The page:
Atherosclerosis is a medical condition created when our arteries become clogged with calcium. According to the University of Maryland Medical Center, the effects of calcium in the arteries can be life threatening and can lead to strokes and heart attacks. Fortunately, there are some herbs that can help to dissolve the calcium, which may help to improve our health. However, you should always consult your physician before using these remedies to be sure they are safe for you.
According to the University of Maryland Medical Center, garlic is an herbal remedy that can help to destroy plaque found in your arteries that is caused by calcium buildup. The University of Chicago Medical Center reports that garlic treats the condition of atherosclerosis and reduces high cholesterol and triglycerides, which also causes calcium buildup. In addition, women who use garlic may have more benefit in reducing calcium buildup than men that use the herb, as reported by Oregon State University. However, more research needs to be done to be sure of the exact benefits of garlic to reduce calcium in the arteries.
The University of Maryland Medical Center reports that hawthorn is an herbal remedy that is beneficial with lowering high cholesterol and preventing the formation of calcium in our arteries. Hawthorne also has antioxidant benefits and helps remove the plaque buildup that may already be in your arteries. In addition, the University of Maryland Medical Center recommends that we should take about 160 to 1, 800 milligrams of this herbal remedy in two to three different doses throughout the day.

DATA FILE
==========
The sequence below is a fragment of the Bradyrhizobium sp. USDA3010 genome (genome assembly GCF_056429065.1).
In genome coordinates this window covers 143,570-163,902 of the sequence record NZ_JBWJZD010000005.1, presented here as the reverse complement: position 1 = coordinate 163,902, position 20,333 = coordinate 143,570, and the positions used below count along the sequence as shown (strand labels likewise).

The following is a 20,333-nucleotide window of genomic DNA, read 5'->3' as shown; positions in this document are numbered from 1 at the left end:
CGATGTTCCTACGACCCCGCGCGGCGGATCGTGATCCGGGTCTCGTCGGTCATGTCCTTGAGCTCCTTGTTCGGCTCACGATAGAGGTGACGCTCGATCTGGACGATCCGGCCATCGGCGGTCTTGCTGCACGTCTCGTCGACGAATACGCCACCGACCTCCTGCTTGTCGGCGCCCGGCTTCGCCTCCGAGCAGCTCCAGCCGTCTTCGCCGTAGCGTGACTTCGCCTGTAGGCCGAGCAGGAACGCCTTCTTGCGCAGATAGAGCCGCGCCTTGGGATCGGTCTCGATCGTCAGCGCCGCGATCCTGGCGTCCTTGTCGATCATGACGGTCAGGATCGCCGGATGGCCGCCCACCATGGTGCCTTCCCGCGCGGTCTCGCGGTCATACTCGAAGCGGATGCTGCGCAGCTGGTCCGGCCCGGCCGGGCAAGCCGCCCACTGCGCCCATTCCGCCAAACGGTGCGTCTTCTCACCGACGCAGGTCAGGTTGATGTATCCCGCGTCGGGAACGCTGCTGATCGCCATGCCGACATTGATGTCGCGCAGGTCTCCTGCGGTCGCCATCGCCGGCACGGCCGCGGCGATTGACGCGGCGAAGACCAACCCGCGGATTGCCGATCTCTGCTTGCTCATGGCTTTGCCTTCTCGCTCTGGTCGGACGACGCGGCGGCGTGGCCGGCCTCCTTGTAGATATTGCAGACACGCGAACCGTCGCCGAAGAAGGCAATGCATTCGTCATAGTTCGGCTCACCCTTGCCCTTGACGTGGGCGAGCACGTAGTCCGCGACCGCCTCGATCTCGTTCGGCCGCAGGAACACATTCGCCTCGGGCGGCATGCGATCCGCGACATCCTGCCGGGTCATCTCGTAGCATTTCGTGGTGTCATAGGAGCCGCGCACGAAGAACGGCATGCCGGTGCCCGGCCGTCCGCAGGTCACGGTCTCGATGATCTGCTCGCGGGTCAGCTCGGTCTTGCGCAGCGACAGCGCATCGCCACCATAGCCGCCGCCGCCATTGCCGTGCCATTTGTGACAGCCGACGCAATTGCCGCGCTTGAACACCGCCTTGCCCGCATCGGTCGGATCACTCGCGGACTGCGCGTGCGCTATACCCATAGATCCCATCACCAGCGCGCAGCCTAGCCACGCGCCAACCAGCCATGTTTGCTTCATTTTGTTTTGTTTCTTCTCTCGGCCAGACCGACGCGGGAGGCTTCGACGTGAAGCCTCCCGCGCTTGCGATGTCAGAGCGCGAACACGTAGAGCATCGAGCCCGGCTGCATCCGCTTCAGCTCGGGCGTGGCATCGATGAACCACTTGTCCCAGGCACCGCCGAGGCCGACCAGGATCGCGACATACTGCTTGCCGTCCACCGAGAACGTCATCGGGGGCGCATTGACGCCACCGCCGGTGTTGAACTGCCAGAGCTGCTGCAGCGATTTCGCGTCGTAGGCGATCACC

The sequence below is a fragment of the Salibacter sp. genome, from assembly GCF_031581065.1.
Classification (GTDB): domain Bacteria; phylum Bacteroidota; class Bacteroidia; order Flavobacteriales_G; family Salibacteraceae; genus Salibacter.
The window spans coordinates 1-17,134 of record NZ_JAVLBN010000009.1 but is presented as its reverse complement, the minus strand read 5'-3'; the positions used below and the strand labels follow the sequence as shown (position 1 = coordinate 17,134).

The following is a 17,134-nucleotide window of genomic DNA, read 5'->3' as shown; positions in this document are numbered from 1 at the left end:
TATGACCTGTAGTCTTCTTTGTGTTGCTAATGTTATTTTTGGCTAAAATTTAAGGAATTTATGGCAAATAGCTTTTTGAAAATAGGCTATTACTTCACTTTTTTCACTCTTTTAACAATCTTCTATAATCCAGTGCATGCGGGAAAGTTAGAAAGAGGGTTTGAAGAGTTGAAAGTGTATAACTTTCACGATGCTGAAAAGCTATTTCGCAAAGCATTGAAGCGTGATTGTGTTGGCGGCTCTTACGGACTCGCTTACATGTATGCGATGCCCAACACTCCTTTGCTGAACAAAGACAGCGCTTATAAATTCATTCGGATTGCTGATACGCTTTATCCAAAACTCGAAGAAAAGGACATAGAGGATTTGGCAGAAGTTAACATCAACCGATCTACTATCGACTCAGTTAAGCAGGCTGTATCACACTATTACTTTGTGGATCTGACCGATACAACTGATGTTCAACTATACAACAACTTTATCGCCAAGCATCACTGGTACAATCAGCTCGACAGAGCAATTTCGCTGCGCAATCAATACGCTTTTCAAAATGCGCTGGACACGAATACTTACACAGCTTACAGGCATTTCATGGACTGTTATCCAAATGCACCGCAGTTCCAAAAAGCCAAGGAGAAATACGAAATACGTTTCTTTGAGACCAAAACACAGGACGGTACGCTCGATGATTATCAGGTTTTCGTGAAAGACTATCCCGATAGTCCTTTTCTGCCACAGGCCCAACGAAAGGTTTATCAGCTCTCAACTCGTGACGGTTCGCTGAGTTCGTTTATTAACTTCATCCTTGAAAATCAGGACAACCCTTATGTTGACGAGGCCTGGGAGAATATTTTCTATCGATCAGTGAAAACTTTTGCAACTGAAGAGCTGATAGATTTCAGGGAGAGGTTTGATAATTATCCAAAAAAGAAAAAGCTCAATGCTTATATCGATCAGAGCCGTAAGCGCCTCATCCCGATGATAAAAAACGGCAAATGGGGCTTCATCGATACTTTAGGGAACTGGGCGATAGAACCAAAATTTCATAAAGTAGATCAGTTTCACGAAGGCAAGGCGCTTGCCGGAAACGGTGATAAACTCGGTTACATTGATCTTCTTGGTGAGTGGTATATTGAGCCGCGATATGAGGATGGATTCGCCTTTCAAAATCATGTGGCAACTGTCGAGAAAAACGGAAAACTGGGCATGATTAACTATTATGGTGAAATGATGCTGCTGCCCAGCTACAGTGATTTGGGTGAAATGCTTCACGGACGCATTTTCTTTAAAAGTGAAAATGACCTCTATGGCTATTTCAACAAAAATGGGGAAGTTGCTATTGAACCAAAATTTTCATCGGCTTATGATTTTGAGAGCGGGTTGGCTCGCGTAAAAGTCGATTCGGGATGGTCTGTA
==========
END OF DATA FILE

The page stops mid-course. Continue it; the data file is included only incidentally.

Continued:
The University of Michigan Health System reports that the herbal remedy of guggul offers oxidation benefits, which can help to protect our bodies from the buildup of calcium in the arteries. The University of Michigan Health System reports that guggul helps to reduce the effects of cholesterol, which also prevents a buildup of plaque and calcium in our arteries. Guggul even has similar effects to the drug clofibrate because it helps to lower your cholesterol levels, as reported by the University of Michigan Health System. The University of Michigan Health System recommends taking twenty-five milligrams of guggul three times per day for twelve to twenty-four weeks.
The University of Maryland Medical Center: Atherosclerosis http://www.umm.edu/altmed/articles/atherosclerosis-000016.htm
The University of Chicago Medical Center: Herbal Medicine http://www.uchospitals.edu/online-library/content=P00181
Oregon State University: Garlic and Organosulfur Compounds http://lpi.oregonstate.edu/infocenter/phytochemicals/garlic/
The University of Michigan Health System: Guggul http://health.med.umich.edu/healthcontent.cfm?xyzpdqabc=0&id=6&action=detail&AEProductID=hw_cam&AEArticleID=hn-2104008